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Old 01-24-2006, 07:06 PM   #59
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Join Date: Nov 1997
Location: The Dawn of Time
Posts: 18,406
LFN Staff Member  10 year veteran! 
Skin.. how about religion? They don't have religion, do they? Or philosophy, or art. They don't have Star Wars, those heathens...!

Another quick thought on some of the latter posts in this thread:

I think it's interesting to argue these things based on ideology. I think some people are doing that or referring to that, ie: people are not arguing it based on how the science or the theology plays out, but rather saying "I'm right, because my world view is more MORAL than your's" or "I'm right because I'm a better person."

So you have religious people saying we can't believe in evolution or it'll turn us all into eugenicists and relativists who kill and rape each other. And we have non-religious people saying we have to teach evolution because otherwise we'll turn into hateful evil religious fundamentalists, etc. Neither approach is particularly useful except for back-patting and cheerleading I think. But it is commonly used in popular rhetoric, so it's a fair point to bring up. Good show. It's almost as if some folks don't want fundamentalists to give up creationism. Because if they do, then they have a more reasonable claim on the world at large in terms of ideology. If we see them wrong about science we can more easily dismiss them and say "oh well see, I don't need to listen to anything you have to say because you dismiss something so obviously true like evolution." In that sense, the boogey-man of fundamentalism is perhaps more useful for propaganda purposes, just like somebody like Fred Phelps is useful to gay rights activists who can then say "and look how bad religious nuts are for opposing gay rights, like this guy."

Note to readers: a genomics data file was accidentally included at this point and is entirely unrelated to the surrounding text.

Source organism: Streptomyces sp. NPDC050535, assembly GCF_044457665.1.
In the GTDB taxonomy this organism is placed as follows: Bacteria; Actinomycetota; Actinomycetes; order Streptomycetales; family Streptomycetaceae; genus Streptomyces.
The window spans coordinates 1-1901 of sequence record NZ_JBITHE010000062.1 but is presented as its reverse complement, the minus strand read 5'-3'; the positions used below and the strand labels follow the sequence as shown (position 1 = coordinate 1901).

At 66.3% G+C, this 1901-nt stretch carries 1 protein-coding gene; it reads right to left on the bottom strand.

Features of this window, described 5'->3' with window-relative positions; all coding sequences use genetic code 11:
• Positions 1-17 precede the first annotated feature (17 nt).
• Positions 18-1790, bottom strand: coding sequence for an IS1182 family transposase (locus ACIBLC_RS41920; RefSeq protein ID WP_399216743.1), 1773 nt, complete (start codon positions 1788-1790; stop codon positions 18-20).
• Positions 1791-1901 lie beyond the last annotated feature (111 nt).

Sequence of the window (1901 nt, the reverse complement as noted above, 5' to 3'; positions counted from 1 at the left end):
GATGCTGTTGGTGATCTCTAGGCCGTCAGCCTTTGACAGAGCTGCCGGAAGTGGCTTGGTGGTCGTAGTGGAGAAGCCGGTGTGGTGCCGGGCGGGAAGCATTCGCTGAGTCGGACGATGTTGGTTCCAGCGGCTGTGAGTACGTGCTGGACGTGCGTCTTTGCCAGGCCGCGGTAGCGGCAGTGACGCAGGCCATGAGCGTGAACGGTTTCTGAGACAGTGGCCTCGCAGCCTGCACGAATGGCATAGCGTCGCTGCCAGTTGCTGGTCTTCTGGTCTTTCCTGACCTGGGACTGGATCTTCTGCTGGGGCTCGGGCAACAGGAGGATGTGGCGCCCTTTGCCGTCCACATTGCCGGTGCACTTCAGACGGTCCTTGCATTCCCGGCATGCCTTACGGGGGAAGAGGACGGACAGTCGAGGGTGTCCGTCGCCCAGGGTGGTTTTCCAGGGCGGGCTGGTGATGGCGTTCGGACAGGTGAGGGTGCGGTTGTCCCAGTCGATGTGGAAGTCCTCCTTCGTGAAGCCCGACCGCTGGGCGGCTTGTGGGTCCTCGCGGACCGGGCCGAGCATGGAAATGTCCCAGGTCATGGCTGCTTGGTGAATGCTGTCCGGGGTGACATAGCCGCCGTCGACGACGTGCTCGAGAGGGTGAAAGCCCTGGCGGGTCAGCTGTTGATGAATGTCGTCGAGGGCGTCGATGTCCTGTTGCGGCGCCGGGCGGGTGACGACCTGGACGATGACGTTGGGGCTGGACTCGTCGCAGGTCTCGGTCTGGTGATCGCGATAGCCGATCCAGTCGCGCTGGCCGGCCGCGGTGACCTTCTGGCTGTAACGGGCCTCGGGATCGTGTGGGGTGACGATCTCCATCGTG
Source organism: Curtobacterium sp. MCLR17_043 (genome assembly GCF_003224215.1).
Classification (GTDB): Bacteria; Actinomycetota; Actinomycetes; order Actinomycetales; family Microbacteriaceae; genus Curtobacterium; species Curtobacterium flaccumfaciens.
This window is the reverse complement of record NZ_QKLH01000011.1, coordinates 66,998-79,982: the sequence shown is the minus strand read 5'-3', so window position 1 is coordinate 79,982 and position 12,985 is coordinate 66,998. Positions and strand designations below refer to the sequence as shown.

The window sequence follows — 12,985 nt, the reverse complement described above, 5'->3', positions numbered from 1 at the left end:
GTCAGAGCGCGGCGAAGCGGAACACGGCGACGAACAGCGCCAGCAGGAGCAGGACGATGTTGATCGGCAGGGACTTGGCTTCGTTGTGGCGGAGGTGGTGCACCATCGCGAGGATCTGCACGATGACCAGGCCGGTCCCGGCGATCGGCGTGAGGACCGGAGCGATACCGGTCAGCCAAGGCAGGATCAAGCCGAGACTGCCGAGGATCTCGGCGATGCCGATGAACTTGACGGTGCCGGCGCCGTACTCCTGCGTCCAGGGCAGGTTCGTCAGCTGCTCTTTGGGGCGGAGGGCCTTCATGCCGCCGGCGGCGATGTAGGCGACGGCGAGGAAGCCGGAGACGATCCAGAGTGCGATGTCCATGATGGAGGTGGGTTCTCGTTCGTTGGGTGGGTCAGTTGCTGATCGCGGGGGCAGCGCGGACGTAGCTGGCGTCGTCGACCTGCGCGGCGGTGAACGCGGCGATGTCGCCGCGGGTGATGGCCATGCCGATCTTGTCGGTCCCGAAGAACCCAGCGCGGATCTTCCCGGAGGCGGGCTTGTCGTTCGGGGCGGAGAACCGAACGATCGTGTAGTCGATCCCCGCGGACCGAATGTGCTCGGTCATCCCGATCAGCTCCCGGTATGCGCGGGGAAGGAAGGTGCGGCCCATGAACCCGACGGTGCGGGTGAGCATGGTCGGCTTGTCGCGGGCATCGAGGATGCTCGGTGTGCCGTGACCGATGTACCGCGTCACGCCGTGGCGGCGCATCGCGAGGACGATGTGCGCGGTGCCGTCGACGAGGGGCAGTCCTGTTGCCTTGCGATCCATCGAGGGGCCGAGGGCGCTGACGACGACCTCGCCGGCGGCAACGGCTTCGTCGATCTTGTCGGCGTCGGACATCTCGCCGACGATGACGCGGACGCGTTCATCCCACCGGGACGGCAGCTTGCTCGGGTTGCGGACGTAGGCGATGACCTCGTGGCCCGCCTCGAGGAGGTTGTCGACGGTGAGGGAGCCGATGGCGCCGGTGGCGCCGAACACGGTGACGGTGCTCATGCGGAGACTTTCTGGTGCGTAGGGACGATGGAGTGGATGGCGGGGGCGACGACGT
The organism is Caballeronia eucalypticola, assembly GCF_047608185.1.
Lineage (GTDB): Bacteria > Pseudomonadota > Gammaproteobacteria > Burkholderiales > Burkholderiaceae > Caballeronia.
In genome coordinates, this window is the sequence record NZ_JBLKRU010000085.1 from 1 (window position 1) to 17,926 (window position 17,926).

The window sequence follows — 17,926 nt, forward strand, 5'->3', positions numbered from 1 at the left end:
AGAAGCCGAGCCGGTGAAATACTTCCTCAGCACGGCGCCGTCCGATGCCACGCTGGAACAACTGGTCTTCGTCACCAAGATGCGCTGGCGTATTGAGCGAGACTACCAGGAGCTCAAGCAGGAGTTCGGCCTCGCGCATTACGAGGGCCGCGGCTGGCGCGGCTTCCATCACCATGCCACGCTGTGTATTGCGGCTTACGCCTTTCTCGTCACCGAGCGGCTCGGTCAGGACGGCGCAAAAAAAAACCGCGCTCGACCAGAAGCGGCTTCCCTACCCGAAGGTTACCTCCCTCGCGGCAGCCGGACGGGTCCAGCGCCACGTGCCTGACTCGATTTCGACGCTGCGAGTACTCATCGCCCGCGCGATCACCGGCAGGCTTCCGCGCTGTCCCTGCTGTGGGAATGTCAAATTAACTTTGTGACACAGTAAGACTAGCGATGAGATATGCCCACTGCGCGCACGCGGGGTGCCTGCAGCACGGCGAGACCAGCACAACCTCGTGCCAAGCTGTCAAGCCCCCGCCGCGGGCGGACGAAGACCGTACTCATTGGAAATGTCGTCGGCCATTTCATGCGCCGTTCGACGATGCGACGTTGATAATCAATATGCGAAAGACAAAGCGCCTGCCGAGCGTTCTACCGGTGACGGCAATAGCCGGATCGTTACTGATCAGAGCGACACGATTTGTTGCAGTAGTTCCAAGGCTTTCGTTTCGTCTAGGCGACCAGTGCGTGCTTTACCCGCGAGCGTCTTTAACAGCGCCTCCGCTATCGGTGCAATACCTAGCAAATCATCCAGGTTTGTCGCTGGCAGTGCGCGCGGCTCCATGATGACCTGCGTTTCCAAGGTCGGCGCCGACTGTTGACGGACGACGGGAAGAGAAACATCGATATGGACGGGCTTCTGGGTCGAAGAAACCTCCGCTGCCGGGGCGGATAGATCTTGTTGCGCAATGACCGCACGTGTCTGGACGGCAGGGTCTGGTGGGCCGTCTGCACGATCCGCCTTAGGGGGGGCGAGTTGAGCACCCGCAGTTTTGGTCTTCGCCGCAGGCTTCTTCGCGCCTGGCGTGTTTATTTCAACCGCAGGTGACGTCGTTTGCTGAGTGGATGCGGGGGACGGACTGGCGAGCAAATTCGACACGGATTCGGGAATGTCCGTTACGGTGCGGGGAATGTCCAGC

And you hear it commonly argued by certain Christian (evangelical?) apologists. Well, see what atheistic (this or that) is doing to America/the world? Once you get rid of God, then you get (bad things, bad whatever effects)? So therefore we need to keep/increase religious influence in (whatever). The moral-ideological approach has its limitations, and risks dodging the important issue of facts, in favor of feelings and subjective observations.

PS: That ashermenuitica article is interesting. Of course it looks to be as editable as wikipedia, so some caution is warranted, but the information presented there seems a fairly concise summary of what I've read elsewhere regarding the Vatican and evolution. One quirk in the article is the phrase referring to "neo-darwinism" as "perjorative." I was not aware that it was any way perjorative. Then again, such a thing is quite subjective as well. Some people use the term "liberal" as an insult, whereas others use it as a proper self definition and others merely as a descriptive term. Neo-Darwinism as I understand it is merely the body of Darwinian evolutionary theory, amended to include the knowledge of modern genetics. It is contrasted with the parts of Darwin that we know to be incorrect or incomplete (since theories are modified in light of new evidence to better conform to the world as we learn more). You could use the term "Darwinism" itself as perjorative ("ism" to some people implies a false system), but most people don't use it that way, so I take issue with that language. Anyway, just another random thought.

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